When my career at Lancaster Pollard began 15 years ago, the capital markets were quite different than they are today.
Our firm helps health care, senior living and housing providers expand and improve their services by delivering capital financing solutions and financial advice. In those pre-recession days, variable-rate demand bonds and letters of credit were popular debt financing options for a lot of our clients.
The Great Recession was very disruptive to these structures, as the lack of liquidity in the market made it impossible to “remarket” or “auction” these bonds, forcing bankers to buy the bonds directly.
Changes in the capital market
During a major economic downturn such as that, many banks and virtually all bond insurers were downgraded, and bank letters of credit became more limited. It became more challenging for businesses to find cost-effective and term-favorable funding solutions.
In such risk-averse markets, government agency programs, like Federal Housing Administration mortgage insurance, become particularly compelling.
In the years that followed, interest rates, although already low, dropped to historic lows and have largely stayed there. As such, the mindset shifted to more of a long-term approach, leading to more permanent debt financing structures with terms up to 40 years.
Bank activity also started to pick up, as they worked to re-establish their capital and liquidity positions after shedding the riskier assets from their balance sheets. As a result of Dodd-Frank legislation, however, the banks appear to be more restrained and disciplined in their lending.
Outlook on the present, future
During the last several years, our clients have taken advantage of the low interest rates to position themselves for the long term. This included not only instituting long-term debt structures, but also obtaining funds to renovate, rehabilitate, construct and reposition their real estate assets.
We have seen clients, including many here in Columbus, go from strong to stronger in recent years due to the favorable capital-raising environment.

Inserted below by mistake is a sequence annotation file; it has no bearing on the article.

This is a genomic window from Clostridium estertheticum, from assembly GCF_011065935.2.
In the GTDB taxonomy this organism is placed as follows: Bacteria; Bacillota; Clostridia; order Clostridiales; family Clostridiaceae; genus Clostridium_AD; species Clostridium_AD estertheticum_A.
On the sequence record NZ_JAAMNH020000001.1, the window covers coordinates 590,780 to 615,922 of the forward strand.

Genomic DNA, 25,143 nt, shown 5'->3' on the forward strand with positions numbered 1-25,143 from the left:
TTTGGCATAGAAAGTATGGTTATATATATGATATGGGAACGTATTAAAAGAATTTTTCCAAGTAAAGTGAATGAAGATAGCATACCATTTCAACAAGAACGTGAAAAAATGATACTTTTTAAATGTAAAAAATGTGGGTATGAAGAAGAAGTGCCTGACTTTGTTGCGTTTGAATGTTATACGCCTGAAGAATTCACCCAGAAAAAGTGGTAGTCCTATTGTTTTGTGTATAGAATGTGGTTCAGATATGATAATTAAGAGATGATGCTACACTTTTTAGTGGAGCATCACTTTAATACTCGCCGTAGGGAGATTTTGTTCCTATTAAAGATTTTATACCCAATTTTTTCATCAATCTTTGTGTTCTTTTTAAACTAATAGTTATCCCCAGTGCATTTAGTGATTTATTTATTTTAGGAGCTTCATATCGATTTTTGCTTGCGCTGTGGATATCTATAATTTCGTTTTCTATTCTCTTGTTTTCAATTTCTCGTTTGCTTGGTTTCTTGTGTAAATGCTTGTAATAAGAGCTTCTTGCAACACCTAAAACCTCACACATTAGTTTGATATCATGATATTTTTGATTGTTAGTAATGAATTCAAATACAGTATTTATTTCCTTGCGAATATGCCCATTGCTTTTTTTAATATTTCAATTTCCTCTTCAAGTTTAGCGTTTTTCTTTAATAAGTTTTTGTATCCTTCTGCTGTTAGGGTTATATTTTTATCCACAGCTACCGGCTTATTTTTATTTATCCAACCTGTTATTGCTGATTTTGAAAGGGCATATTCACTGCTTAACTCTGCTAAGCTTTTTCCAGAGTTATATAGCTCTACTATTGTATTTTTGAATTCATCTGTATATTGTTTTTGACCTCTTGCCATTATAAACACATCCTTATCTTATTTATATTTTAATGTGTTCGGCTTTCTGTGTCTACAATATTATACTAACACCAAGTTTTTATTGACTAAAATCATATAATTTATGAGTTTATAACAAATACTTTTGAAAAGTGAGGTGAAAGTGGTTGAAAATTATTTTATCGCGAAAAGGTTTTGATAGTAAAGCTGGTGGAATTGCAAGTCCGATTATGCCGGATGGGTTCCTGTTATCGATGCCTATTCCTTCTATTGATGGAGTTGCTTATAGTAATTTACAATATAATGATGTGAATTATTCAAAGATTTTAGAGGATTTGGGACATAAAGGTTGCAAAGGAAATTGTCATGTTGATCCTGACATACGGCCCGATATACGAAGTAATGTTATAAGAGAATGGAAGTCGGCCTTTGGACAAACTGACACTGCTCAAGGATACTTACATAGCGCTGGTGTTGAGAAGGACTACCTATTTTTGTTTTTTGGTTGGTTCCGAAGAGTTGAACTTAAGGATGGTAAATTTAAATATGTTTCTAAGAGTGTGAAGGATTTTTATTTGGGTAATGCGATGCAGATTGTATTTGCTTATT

In addition, this has fueled a significant amount of M&A activity, leading to record setting volume.
Within senior living, our primary sector, the growth over the last 15 years has been remarkable. It went from approximately 50 transactions in 2000 to approximately 100 in 2010 to more than 350 in 2015, which was a new record. This has been fueled by low interest rates, rising property values and ready access to debt and equity capital.
In addition, due to the changes in the operational complexity of the senior living sector, there is further drive to consolidate and create scale.
What we’re seeing currently is an increase in the smaller deals, as a lot of the billion-dollar deals have already been completed. As such, even though the rapid M&A pace of the past year likely can’t be sustained, we expect that the capital raising and M&A environment will remain favorable and active going forward.
Nick Gesue is the CEO of Lancaster Pollard, which helps health care, senior living and housing organizations expand and improve their services by providing financial advice and financing solutions. Over the last decade, Nick was instrumental in the development of Lancaster Pollard’s mortgage lending platform. In his previous tenure as the chief credit officer, he played a key role in implementing the firm’s private equity fund and balance sheet lending operations. His accomplishments include successfully underwriting more than 350 transactions totaling more than $3 billion in loan volume.